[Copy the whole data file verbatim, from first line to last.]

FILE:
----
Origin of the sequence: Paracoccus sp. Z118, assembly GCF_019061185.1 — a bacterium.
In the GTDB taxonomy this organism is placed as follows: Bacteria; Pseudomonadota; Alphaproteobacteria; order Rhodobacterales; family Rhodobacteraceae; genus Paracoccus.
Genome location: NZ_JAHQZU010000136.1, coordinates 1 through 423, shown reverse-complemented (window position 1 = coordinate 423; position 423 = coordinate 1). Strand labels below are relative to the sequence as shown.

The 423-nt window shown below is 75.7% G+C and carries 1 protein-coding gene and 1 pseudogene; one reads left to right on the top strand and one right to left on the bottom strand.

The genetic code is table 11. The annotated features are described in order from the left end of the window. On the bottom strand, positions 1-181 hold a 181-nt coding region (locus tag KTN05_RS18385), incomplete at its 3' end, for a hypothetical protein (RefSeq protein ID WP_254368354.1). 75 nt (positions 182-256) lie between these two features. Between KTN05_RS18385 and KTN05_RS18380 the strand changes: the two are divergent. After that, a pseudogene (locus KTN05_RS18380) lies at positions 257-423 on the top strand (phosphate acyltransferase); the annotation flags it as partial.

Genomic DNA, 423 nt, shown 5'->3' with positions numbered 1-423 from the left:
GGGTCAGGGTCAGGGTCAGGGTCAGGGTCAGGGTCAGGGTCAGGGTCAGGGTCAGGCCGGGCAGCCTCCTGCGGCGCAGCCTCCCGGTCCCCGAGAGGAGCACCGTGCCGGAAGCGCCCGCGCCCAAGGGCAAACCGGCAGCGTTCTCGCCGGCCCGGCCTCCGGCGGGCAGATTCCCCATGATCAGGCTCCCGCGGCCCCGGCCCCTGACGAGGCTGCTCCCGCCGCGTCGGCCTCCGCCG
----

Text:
Origin of the sequence: Paracoccus sp. Z118, assembly GCF_019061185.1 — a bacterium.
In the GTDB taxonomy this organism is placed as follows: Bacteria; Pseudomonadota; Alphaproteobacteria; order Rhodobacterales; family Rhodobacteraceae; genus Paracoccus.
Genome location: NZ_JAHQZU010000136.1, coordinates 1 through 423, shown reverse-complemented (window position 1 = coordinate 423; position 423 = coordinate 1). Strand labels below are relative to the sequence as shown.

The 423-nt window shown below is 75.7% G+C and carries 1 protein-coding gene and 1 pseudogene; one reads left to right on the top strand and one right to left on the bottom strand.

The genetic code is table 11. The annotated features are described in order from the left end of the window. On the bottom strand, positions 1-181 hold a 181-nt coding region (locus tag KTN05_RS18385), incomplete at its 3' end, for a hypothetical protein (RefSeq protein ID WP_254368354.1). 75 nt (positions 182-256) lie between these two features. Between KTN05_RS18385 and KTN05_RS18380 the strand changes: the two are divergent. After that, a pseudogene (locus KTN05_RS18380) lies at positions 257-423 on the top strand (phosphate acyltransferase); the annotation flags it as partial.

Genomic DNA, 423 nt, shown 5'->3' with positions numbered 1-423 from the left:
GGGTCAGGGTCAGGGTCAGGGTCAGGGTCAGGGTCAGGGTCAGGGTCAGGGTCAGGCCGGGCAGCCTCCTGCGGCGCAGCCTCCCGGTCCCCGAGAGGAGCACCGTGCCGGAAGCGCCCGCGCCCAAGGGCAAACCGGCAGCGTTCTCGCCGGCCCGGCCTCCGGCGGGCAGATTCCCCATGATCAGGCTCCCGCGGCCCCGGCCCCTGACGAGGCTGCTCCCGCCGCGTCGGCCTCCGCCG